Facts About Protein and Why It's So Important
Posted on January 28 2019
We’ve all been told countless times that it is important we eat protein, and lots of it. Diets high in protein and low in carbs have been all the rage for years now, and there is good reason for that, as the power-packed source of food has countless benefits that go beyond weight loss. Here are a few reasons that will keep you reaching for the foods that are packed with protein.
Cell Communication. Several proteins contain hormones which act as a source of transmission between cells, organs and tissues. Without the ability of communication, our bodies would fail to run efficiently.
Provides Framework. Proteins such as collagen, elastin, and keratin, are essentially used as blueprints for certain structures in your body. Because they are fibrous, they allow cells and tissues to take on a stiff and rigid formation. Keratin is the source of protein that is found in your skin, hair and nails. Collagen is a protein that provides the structure for your tendons, ligaments, skin, and bones. Elastin allows the tissues in your body to get back to their original shape after they contract and stretch. One example of this occurs during pregnancy, when the uterus stretches after conception and returns to normal size after birth. Elastin is also used when the lungs and arteries contract.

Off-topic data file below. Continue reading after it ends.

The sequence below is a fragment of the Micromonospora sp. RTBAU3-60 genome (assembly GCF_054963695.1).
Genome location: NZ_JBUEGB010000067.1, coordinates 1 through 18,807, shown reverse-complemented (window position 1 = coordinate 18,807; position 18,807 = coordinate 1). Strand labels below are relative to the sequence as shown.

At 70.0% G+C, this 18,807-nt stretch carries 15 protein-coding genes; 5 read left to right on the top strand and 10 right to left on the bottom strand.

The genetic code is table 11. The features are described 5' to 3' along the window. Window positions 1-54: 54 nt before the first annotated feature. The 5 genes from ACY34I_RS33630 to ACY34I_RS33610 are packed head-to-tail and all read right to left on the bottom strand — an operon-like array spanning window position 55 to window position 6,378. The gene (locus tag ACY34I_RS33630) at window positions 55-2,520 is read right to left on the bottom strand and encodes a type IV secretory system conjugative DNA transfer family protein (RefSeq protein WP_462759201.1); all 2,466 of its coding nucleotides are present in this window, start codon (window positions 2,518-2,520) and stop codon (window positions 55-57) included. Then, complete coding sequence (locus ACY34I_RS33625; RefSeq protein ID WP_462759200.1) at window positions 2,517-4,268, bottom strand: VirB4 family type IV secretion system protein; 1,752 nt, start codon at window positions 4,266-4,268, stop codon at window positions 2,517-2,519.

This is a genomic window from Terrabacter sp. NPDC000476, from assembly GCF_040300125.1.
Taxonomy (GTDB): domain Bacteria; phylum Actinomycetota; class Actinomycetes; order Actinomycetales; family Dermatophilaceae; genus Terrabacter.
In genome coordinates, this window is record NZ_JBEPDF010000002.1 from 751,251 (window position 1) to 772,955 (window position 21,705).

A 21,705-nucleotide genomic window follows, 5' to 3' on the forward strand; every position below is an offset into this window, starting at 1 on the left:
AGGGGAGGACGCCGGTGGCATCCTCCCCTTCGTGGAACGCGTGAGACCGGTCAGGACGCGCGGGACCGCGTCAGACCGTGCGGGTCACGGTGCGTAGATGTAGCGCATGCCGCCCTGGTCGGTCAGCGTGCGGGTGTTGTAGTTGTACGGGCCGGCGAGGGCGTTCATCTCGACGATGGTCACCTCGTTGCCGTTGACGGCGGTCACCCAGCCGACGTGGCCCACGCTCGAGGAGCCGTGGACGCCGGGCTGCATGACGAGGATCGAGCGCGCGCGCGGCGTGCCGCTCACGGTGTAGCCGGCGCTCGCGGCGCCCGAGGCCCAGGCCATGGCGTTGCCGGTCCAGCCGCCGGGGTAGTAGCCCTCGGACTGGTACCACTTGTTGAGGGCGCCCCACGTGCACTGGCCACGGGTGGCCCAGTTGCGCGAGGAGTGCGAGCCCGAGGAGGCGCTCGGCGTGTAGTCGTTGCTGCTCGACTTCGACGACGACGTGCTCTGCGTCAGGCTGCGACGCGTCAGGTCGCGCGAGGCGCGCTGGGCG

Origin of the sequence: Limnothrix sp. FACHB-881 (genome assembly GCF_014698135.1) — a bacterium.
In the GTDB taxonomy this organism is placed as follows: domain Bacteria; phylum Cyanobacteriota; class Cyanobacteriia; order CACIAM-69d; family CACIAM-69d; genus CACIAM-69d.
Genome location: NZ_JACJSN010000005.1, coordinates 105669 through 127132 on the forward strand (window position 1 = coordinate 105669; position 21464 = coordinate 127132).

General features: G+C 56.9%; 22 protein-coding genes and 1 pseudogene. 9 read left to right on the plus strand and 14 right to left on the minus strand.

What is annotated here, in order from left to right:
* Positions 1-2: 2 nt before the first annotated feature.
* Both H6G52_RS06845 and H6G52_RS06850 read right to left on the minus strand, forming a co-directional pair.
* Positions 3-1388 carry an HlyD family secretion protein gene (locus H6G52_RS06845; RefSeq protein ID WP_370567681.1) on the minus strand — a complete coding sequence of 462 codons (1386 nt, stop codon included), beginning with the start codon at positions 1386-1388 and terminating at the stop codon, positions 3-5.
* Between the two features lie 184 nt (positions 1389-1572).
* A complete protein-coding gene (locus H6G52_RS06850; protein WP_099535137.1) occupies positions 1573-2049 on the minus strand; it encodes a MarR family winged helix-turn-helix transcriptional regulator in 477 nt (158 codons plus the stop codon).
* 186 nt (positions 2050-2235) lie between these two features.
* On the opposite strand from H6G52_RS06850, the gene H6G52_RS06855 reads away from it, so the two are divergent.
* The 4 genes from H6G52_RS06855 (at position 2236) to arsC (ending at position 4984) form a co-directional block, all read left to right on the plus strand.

Ensures Proper pH Balance. In order to keep bodily functions working properly, we need a balance of both acids and bases in your bodily fluids and blood. Protein assists with regulating these materials, so each organ can successful do its job.
Boosts Immune Health. Antibodies are created by proteins and are used to fight infection. Found in the proteins in your blood, these antibodies do magic when it comes to warding off bacteria and viruses that can lead to illness. When bacteria and viruses make their way into your body, antibodies work to eliminate them. If your system didn’t produce these essential antibodies, the harmful invaders would have the opportunity to multiply and take over your body with sickness and disease. Once protein has created antibodies against certain bacteria’s or viruses, the cells remember how to make them, the next time that same bacteria enters your body, allowing them to be fought off more quickly.
Because protein is considered a macronutrient, much like fat and carbs, the body requires large doses of it. The difference between carbs and protein is how they are extracted. Unlike carbs, protein is not stored in the body and it can’t be utilized on a whim, which is why we need to constantly provide our bodies with a steady intake of it.
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